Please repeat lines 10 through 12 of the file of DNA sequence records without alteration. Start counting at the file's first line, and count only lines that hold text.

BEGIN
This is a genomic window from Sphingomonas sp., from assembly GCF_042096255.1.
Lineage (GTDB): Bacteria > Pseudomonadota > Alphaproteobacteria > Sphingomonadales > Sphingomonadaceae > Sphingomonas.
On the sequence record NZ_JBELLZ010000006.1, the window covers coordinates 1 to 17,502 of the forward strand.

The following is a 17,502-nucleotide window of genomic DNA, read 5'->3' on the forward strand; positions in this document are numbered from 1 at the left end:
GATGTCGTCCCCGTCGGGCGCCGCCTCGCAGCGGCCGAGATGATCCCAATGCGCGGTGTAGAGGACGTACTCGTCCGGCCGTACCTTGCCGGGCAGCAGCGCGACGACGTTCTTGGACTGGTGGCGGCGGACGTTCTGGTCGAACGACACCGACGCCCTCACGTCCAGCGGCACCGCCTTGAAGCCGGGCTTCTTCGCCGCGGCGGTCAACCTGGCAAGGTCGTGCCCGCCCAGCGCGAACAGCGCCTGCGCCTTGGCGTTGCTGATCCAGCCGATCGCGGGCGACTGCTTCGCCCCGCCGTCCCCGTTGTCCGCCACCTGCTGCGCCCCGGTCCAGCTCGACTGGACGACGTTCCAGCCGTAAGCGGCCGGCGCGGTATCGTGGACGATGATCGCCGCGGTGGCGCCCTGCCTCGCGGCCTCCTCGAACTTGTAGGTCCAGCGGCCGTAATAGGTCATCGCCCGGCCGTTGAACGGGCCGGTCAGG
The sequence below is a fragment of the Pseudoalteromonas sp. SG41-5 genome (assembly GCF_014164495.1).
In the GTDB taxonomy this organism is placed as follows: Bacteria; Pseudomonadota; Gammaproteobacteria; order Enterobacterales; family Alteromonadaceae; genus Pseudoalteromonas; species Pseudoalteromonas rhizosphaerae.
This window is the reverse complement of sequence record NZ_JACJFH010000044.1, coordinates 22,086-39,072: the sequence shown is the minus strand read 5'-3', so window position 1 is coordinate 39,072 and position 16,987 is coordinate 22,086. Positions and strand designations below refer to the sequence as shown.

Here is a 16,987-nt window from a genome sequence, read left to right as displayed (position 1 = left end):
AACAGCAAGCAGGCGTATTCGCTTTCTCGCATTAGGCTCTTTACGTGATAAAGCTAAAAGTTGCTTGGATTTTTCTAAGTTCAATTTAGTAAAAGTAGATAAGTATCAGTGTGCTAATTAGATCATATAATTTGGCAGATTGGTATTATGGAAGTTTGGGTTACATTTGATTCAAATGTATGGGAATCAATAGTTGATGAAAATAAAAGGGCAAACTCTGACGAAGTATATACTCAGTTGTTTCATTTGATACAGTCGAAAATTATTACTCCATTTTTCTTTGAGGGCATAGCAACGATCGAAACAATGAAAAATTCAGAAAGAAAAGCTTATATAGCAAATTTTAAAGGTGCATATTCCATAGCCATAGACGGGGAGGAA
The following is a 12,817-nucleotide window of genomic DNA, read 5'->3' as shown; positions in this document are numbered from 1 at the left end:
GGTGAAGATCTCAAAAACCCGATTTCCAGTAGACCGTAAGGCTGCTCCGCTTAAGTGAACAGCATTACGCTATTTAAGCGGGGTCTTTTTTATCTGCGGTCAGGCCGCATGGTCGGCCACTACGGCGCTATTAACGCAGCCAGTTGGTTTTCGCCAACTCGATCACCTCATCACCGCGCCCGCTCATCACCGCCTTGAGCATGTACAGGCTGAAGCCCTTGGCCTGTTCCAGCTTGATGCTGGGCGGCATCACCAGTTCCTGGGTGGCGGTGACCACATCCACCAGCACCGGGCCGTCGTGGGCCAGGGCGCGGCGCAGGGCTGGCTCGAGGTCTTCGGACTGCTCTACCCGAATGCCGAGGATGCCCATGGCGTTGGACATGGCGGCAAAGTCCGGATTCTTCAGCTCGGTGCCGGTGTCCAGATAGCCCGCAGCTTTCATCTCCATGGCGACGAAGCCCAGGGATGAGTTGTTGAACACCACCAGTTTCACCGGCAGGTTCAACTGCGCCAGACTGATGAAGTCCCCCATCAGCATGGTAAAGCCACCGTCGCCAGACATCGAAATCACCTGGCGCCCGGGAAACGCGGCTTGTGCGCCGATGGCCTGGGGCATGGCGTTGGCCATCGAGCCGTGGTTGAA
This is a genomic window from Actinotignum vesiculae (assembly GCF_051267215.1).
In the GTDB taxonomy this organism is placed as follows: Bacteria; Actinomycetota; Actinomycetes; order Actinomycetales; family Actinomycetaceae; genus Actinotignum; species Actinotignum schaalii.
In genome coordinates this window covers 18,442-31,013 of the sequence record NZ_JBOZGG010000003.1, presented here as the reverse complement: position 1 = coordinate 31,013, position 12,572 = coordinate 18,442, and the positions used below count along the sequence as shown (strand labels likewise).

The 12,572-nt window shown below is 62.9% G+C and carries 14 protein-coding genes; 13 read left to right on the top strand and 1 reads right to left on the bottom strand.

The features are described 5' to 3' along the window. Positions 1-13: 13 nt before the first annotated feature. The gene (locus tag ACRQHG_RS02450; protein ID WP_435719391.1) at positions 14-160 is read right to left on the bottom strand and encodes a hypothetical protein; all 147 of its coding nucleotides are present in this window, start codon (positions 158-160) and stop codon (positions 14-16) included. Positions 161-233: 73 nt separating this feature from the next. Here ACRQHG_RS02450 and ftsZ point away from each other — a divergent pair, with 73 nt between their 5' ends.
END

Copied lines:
AACAGCAAGCAGGCGTATTCGCTTTCTCGCATTAGGCTCTTTACGTGATAAAGCTAAAAGTTGCTTGGATTTTTCTAAGTTCAATTTAGTAAAAGTAGATAAGTATCAGTGTGCTAATTAGATCATATAATTTGGCAGATTGGTATTATGGAAGTTTGGGTTACATTTGATTCAAATGTATGGGAATCAATAGTTGATGAAAATAAAAGGGCAAACTCTGACGAAGTATATACTCAGTTGTTTCATTTGATACAGTCGAAAATTATTACTCCATTTTTCTTTGAGGGCATAGCAACGATCGAAACAATGAAAAATTCAGAAAGAAAAGCTTATATAGCAAATTTTAAAGGTGCATATTCCATAGCCATAGACGGGGAGGAA
The following is a 12,817-nucleotide window of genomic DNA, read 5'->3' as shown; positions in this document are numbered from 1 at the left end:
GGTGAAGATCTCAAAAACCCGATTTCCAGTAGACCGTAAGGCTGCTCCGCTTAAGTGAACAGCATTACGCTATTTAAGCGGGGTCTTTTTTATCTGCGGTCAGGCCGCATGGTCGGCCACTACGGCGCTATTAACGCAGCCAGTTGGTTTTCGCCAACTCGATCACCTCATCACCGCGCCCGCTCATCACCGCCTTGAGCATGTACAGGCTGAAGCCCTTGGCCTGTTCCAGCTTGATGCTGGGCGGCATCACCAGTTCCTGGGTGGCGGTGACCACATCCACCAGCACCGGGCCGTCGTGGGCCAGGGCGCGGCGCAGGGCTGGCTCGAGGTCTTCGGACTGCTCTACCCGAATGCCGAGGATGCCCATGGCGTTGGACATGGCGGCAAAGTCCGGATTCTTCAGCTCGGTGCCGGTGTCCAGATAGCCCGCAGCTTTCATCTCCATGGCGACGAAGCCCAGGGATGAGTTGTTGAACACCACCAGTTTCACCGGCAGGTTCAACTGCGCCAGACTGATGAAGTCCCCCATCAGCATGGTAAAGCCACCGTCGCCAGACATCGAAATCACCTGGCGCCCGGGAAACGCGGCTTGTGCGCCGATGGCCTGGGGCATGGCGTTGGCCATCGAGCCGTGGTTGAA